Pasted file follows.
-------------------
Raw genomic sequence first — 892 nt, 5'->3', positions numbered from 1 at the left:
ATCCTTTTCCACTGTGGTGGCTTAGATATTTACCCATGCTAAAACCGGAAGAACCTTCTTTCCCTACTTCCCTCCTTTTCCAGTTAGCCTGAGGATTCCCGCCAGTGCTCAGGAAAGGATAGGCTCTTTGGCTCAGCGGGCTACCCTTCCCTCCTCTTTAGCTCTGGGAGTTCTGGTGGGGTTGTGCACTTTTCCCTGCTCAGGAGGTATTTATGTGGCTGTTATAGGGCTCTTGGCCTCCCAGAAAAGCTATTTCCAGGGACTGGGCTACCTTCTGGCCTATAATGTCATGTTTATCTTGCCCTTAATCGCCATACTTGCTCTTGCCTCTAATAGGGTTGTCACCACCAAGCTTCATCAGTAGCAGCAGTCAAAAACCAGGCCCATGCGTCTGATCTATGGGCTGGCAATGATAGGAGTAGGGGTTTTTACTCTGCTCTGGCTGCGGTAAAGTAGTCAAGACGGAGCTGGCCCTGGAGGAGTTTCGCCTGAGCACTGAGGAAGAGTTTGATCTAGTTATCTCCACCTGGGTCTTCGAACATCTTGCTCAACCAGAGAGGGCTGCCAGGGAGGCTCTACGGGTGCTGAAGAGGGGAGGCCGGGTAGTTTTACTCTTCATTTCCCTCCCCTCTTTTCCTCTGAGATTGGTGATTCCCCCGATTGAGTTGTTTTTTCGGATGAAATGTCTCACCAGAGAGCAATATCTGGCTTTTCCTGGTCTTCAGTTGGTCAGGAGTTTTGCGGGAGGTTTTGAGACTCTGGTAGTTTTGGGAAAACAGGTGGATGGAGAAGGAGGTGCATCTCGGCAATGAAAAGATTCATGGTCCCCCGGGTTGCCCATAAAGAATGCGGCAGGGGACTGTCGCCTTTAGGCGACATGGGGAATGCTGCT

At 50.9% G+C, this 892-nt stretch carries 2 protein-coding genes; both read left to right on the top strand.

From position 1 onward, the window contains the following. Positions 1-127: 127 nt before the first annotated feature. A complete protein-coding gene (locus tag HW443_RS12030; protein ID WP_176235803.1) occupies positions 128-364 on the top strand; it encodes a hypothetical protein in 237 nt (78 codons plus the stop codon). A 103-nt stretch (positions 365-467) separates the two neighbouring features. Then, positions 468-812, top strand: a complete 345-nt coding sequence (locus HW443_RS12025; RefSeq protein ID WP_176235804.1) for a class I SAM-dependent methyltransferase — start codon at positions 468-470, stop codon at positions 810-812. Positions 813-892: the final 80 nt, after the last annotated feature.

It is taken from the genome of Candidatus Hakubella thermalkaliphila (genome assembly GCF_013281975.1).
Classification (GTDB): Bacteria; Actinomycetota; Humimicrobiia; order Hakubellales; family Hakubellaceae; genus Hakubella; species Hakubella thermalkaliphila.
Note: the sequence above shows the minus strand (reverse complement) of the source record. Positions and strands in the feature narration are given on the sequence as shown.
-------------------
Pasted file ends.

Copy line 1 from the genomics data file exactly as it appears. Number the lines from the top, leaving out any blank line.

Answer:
Raw genomic sequence first — 892 nt, 5'->3', positions numbered from 1 at the left: